Can we talk to robots? Ten-month-old infants expected interactive humanoid robots to be talked to by persons

Akiko Arita, Kazuo Hiraki, Takayuki Kanda, Hiroshi Ishiguro
<span title="">2005</span> <i title="Elsevier BV"> <a target="_blank" rel="noopener" href="https://fatcat.wiki/container/wwxrdovfqrafvnk7lbwpujzttq" style="color: black;">Cognition</a> </i> &nbsp;
As technology advances, many human-like robots are being developed. Although these humanoid robots should be classified as objects, they share many properties with human beings. This raises the question of how infants classify them. Based on the looking-time paradigm used by [Legerstee, M., Barna, J., & DiAdamo, C., (2000) . Precursors to the development of intention at 6 months: understanding people and their actions. Developmental Psychology, 36, 5, 627-634.], we investigated whether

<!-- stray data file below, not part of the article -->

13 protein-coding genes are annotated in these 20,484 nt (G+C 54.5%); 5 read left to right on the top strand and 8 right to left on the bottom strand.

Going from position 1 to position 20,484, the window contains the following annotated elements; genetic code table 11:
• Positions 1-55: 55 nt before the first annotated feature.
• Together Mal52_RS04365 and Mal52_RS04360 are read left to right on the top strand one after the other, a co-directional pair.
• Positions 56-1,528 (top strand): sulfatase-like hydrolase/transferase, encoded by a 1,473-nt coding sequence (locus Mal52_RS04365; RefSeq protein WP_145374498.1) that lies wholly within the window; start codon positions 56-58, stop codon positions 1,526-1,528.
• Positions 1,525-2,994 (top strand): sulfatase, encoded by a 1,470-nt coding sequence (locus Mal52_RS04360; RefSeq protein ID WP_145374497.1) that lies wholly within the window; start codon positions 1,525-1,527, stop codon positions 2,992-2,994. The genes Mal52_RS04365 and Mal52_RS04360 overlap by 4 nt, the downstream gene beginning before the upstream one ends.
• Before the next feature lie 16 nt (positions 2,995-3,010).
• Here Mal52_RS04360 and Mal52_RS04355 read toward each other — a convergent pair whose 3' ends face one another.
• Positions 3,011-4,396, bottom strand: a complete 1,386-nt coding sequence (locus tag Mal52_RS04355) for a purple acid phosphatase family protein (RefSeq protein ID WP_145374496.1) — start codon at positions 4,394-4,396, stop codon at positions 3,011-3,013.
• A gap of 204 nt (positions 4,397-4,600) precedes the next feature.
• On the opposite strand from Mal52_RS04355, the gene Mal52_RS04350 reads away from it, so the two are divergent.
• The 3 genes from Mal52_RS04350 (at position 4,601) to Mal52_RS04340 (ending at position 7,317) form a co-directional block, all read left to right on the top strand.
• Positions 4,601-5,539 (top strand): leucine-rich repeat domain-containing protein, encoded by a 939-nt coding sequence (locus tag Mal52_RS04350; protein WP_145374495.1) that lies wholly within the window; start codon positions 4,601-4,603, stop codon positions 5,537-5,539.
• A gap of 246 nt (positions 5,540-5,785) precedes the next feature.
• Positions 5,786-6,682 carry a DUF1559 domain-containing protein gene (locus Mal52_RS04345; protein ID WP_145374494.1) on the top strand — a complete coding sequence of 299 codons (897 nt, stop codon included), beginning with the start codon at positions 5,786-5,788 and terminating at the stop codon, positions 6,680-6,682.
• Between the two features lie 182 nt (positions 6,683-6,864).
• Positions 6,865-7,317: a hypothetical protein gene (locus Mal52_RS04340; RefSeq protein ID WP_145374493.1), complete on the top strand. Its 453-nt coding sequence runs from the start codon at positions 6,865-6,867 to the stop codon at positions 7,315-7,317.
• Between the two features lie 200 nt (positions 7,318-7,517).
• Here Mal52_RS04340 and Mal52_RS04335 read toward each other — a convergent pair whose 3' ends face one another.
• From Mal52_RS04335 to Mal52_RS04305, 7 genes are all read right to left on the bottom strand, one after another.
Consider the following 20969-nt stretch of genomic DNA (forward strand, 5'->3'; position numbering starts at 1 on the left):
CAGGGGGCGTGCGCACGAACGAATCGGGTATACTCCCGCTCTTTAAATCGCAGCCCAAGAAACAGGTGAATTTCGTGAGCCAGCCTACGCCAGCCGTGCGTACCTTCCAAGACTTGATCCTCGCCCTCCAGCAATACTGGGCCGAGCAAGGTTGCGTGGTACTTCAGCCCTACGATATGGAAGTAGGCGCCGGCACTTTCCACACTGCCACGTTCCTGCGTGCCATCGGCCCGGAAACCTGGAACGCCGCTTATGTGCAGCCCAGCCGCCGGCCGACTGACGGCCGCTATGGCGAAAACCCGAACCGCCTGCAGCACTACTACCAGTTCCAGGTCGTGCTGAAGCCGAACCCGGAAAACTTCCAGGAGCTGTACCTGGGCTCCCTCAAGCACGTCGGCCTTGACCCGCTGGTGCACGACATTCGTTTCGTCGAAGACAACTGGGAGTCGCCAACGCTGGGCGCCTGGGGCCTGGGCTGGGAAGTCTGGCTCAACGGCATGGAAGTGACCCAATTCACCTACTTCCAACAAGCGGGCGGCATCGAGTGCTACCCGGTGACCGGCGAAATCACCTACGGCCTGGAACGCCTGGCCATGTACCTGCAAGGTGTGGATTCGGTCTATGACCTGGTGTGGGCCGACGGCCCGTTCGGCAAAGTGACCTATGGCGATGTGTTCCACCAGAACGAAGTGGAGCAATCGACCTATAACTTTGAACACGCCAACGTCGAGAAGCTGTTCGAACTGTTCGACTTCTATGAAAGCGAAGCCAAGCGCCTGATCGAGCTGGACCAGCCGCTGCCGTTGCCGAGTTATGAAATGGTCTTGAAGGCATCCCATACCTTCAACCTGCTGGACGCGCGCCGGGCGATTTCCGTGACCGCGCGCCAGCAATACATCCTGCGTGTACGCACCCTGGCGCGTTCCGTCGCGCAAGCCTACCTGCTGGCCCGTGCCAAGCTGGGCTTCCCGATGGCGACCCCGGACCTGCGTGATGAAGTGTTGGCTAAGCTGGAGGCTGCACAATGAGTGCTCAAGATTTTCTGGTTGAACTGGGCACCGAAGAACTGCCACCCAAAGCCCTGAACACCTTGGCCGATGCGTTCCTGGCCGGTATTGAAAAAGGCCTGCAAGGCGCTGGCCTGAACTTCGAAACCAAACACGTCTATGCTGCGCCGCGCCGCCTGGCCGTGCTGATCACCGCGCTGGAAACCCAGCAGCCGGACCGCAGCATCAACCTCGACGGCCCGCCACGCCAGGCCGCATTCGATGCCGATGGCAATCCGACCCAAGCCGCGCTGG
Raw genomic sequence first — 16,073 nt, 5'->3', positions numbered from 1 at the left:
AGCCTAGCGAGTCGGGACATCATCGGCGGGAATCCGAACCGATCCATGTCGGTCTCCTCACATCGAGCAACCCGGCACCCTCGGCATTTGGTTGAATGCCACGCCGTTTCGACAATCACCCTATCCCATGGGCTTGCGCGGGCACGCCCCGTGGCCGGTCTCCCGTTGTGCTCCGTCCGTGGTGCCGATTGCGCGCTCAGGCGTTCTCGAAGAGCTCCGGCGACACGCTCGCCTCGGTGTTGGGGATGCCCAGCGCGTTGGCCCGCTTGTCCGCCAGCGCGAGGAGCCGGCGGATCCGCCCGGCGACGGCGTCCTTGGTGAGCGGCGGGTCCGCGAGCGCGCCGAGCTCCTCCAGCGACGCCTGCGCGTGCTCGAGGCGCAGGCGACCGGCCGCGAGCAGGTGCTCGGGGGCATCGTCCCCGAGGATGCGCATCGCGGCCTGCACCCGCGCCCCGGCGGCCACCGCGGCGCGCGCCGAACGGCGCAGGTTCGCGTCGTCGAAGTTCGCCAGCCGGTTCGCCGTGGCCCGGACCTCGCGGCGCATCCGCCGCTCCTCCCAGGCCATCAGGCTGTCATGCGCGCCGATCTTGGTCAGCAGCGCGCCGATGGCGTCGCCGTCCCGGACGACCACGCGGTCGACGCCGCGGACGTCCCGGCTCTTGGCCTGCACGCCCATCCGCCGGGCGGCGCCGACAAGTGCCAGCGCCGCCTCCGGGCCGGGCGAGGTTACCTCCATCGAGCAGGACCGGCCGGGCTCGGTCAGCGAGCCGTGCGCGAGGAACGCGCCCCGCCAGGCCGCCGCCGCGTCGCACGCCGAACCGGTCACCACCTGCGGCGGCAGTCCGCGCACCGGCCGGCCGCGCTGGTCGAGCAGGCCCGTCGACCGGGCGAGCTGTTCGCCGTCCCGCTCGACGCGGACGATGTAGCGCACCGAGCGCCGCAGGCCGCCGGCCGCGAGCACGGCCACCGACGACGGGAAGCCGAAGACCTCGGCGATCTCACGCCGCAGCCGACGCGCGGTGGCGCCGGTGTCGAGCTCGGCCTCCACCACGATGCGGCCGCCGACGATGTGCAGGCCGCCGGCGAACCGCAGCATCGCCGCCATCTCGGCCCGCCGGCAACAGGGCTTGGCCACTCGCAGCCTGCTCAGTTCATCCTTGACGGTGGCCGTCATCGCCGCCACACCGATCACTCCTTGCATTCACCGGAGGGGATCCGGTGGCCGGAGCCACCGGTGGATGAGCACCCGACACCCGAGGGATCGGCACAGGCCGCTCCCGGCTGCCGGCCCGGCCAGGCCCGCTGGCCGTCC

more &raquo; ... old infants expected people to talk to a humanoid robot. In a familiarization period, each infant observed an actor and an interactive robot behaving like a human, a non-interactive robot remaining stationary, and a non-interactive robot behaving like a human. In subsequent test trials, the infants were shown another actor talking to the robot and to the actor. We found that infants who had previously observed the interactive robot showed no difference in looking-time between the two types of test events. Infants in the other conditions, however, looked longer at the test event where the second experimenter talked to the robot rather than where the second experimenter talked to the person. These results suggest that infants interpret the interactive robot as a communicative agent and the non-interactive robot as an object. Our findings imply that infants categorize interactive humanoid robots as a kind of human being. q
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